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Those exposed to Ebola unlikely to come to US: CDC

The Centers for Disease Control is working to prevent the Ebola virus from spreading to the United States, but said it isn't very likely that people exposed to the disease in West Africa will arrive in the U.S.

However, "it's certainly not out of the realm of possibility," Beth Bell, director of the National Center for Emerging and Zoonotic Infectious Diseases at the CDC, told CNBC's "Closing Bell" Thursday.

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Therefore, the agency is preparing health-care providers, hospitals, health departments and others on how to deal with any patients who may have Ebola.

Nearly 1,000 people in West Africa have died in what is now the largest Ebola outbreak on record.

Centers for Disease Control and Prevention (CDC) educational materials are displayed at a House subcommittee hearing about the Ebola crisis in West Africa, on Capitol Hill in Washington.
Jonathan Ernst | Reuters
Centers for Disease Control and Prevention (CDC) educational materials are displayed at a House subcommittee hearing about the Ebola crisis in West Africa, on Capitol Hill in Washington.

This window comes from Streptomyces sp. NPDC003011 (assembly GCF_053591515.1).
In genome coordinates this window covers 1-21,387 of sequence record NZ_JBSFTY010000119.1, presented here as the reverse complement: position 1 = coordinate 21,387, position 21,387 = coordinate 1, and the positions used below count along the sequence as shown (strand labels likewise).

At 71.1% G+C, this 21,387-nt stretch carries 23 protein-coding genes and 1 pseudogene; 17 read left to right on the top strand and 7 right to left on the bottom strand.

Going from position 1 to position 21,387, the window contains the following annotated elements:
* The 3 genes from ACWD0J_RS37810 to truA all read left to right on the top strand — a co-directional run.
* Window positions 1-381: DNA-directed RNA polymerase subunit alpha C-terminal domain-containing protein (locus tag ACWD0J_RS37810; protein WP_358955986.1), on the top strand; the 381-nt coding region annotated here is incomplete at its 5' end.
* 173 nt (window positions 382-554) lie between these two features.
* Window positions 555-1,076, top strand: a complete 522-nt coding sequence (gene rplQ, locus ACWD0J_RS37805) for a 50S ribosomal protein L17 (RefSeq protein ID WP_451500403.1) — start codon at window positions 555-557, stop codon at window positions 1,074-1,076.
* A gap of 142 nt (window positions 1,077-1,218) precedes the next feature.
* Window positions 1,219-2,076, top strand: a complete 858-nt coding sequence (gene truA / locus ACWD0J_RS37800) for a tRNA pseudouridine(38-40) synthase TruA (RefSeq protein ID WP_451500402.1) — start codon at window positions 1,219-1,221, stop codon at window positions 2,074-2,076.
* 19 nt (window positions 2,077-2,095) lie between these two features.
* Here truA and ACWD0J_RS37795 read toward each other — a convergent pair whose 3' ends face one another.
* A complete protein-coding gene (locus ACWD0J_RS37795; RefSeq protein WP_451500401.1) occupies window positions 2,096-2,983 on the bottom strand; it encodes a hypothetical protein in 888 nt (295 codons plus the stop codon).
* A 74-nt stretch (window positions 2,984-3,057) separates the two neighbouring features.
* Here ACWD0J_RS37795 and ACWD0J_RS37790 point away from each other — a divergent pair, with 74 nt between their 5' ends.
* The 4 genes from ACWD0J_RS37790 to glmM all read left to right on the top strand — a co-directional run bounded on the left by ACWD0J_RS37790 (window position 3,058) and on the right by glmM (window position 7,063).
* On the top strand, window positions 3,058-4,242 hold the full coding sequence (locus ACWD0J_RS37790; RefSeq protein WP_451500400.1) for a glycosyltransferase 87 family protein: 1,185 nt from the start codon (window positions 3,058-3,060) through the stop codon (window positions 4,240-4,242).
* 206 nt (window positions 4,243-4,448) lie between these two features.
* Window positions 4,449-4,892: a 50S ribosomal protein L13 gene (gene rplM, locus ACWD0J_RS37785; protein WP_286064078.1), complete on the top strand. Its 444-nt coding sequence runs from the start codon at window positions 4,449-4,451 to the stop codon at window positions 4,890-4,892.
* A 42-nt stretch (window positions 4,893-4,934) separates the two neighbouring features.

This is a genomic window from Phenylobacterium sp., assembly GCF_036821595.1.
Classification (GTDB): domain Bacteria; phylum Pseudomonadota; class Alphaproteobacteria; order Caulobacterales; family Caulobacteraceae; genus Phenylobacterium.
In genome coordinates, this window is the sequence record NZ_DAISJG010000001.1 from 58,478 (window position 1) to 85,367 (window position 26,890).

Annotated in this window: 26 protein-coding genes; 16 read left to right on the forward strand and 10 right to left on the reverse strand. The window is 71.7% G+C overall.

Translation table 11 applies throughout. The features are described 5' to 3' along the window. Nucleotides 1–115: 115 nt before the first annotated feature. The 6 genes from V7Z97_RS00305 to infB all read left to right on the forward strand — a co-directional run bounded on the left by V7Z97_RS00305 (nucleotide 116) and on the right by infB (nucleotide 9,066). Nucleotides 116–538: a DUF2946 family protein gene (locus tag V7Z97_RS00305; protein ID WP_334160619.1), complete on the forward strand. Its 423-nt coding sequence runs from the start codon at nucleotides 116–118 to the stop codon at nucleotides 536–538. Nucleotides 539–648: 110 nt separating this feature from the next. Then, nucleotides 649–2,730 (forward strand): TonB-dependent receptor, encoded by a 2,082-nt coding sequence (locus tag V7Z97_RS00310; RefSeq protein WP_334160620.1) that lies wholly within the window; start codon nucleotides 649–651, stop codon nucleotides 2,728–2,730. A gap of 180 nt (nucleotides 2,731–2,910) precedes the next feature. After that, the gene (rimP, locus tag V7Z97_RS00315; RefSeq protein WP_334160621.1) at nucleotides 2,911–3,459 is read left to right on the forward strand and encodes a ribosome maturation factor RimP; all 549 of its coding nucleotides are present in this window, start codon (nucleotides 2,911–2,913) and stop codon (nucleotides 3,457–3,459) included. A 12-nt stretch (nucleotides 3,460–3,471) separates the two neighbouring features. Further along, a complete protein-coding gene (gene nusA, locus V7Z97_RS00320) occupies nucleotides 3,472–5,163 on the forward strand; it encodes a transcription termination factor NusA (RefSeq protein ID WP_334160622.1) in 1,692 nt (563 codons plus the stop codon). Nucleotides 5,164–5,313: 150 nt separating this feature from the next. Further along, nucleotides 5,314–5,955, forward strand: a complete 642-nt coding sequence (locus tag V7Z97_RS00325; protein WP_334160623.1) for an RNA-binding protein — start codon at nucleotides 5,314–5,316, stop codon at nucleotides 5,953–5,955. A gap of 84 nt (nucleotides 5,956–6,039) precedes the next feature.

Bell said there are several reasons the outbreak took such a deadly turn.

First, West Africa was not used to dealing with Ebola since this is the first outbreak in the area. The fact that three separate countries are involved also makes the "meticulous public health contact tracing" needed to control Ebola more difficult, as does the fact that there are cases in urban areas.

Lastly, she said, "these countries do not have strong health-care systems and sort of getting around all the various aspects of meticulous field work that needs to be done is hard for them."

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However, Bell noted that it is important to remember that Ebola is not easily spread.

"Ebola is not transmitted through the air, through food or through water. It really requires close personal contact."

She said that so far, there have been about 30 inquiries about the disease from various providers around the country, and the few specimens that have been tested have been negative

Two infected Americans have been flown from West Africa to an Atlanta hospital for treatment, and relief groups have said their conditions have improved after being given an experimental drug.

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However, Bell said she does not know if the treatment has helped, hurt or has had no effect.

Tom Frieden, the director of the CDC, told Congress Thursday he is confident the outbreak will be stopped. He also said the agency is working with National Institutes of Health, Food and Drug Administration, Department of Defense and others to see whether there can be new, effective treatments for the virus.

—By CNBC's Michelle Fox

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